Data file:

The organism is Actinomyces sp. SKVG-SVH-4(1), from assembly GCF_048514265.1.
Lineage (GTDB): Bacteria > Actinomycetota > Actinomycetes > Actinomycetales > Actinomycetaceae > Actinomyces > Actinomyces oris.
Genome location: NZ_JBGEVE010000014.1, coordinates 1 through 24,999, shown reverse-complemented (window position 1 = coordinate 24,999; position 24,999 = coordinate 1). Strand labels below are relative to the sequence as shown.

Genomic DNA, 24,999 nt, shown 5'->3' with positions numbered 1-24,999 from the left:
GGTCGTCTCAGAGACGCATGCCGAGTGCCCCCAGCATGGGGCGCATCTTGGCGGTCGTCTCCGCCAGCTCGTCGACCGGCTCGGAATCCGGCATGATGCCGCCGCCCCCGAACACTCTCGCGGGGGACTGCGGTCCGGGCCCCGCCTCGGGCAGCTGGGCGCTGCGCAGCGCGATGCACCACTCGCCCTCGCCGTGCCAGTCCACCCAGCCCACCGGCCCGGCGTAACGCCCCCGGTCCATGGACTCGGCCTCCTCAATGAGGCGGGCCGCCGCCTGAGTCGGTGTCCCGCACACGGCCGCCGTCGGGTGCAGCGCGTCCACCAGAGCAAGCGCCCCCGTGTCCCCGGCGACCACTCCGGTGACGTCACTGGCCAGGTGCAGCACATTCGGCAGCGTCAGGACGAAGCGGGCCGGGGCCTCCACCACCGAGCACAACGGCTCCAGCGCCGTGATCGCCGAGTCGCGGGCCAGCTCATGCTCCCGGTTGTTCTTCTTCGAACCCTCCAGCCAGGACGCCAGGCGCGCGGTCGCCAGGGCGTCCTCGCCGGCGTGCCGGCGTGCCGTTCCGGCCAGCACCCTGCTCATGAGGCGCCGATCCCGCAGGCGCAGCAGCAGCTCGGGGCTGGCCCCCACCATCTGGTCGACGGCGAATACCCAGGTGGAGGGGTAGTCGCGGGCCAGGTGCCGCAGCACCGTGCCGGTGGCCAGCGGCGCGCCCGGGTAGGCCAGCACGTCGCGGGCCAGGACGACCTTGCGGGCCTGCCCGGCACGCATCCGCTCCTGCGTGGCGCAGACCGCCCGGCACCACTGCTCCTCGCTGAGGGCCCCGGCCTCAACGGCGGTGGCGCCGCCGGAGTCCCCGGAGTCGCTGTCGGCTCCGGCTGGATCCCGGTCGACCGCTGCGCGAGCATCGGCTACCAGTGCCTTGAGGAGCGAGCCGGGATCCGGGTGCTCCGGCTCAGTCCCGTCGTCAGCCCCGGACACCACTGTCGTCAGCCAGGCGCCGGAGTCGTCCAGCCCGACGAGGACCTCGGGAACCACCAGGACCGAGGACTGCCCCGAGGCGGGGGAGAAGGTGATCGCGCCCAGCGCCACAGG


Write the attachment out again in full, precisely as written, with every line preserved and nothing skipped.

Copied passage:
The organism is Actinomyces sp. SKVG-SVH-4(1), from assembly GCF_048514265.1.
Lineage (GTDB): Bacteria > Actinomycetota > Actinomycetes > Actinomycetales > Actinomycetaceae > Actinomyces > Actinomyces oris.
Genome location: NZ_JBGEVE010000014.1, coordinates 1 through 24,999, shown reverse-complemented (window position 1 = coordinate 24,999; position 24,999 = coordinate 1). Strand labels below are relative to the sequence as shown.

Genomic DNA, 24,999 nt, shown 5'->3' with positions numbered 1-24,999 from the left:
GGTCGTCTCAGAGACGCATGCCGAGTGCCCCCAGCATGGGGCGCATCTTGGCGGTCGTCTCCGCCAGCTCGTCGACCGGCTCGGAATCCGGCATGATGCCGCCGCCCCCGAACACTCTCGCGGGGGACTGCGGTCCGGGCCCCGCCTCGGGCAGCTGGGCGCTGCGCAGCGCGATGCACCACTCGCCCTCGCCGTGCCAGTCCACCCAGCCCACCGGCCCGGCGTAACGCCCCCGGTCCATGGACTCGGCCTCCTCAATGAGGCGGGCCGCCGCCTGAGTCGGTGTCCCGCACACGGCCGCCGTCGGGTGCAGCGCGTCCACCAGAGCAAGCGCCCCCGTGTCCCCGGCGACCACTCCGGTGACGTCACTGGCCAGGTGCAGCACATTCGGCAGCGTCAGGACGAAGCGGGCCGGGGCCTCCACCACCGAGCACAACGGCTCCAGCGCCGTGATCGCCGAGTCGCGGGCCAGCTCATGCTCCCGGTTGTTCTTCTTCGAACCCTCCAGCCAGGACGCCAGGCGCGCGGTCGCCAGGGCGTCCTCGCCGGCGTGCCGGCGTGCCGTTCCGGCCAGCACCCTGCTCATGAGGCGCCGATCCCGCAGGCGCAGCAGCAGCTCGGGGCTGGCCCCCACCATCTGGTCGACGGCGAATACCCAGGTGGAGGGGTAGTCGCGGGCCAGGTGCCGCAGCACCGTGCCGGTGGCCAGCGGCGCGCCCGGGTAGGCCAGCACGTCGCGGGCCAGGACGACCTTGCGGGCCTGCCCGGCACGCATCCGCTCCTGCGTGGCGCAGACCGCCCGGCACCACTGCTCCTCGCTGAGGGCCCCGGCCTCAACGGCGGTGGCGCCGCCGGAGTCCCCGGAGTCGCTGTCGGCTCCGGCTGGATCCCGGTCGACCGCTGCGCGAGCATCGGCTACCAGTGCCTTGAGGAGCGAGCCGGGATCCGGGTGCTCCGGCTCAGTCCCGTCGTCAGCCCCGGACACCACTGTCGTCAGCCAGGCGCCGGAGTCGTCCAGCCCGACGAGGACCTCGGGAACCACCAGGACCGAGGACTGCCCCGAGGCGGGGGAGAAGGTGATCGCGCCCAGCGCCACAGG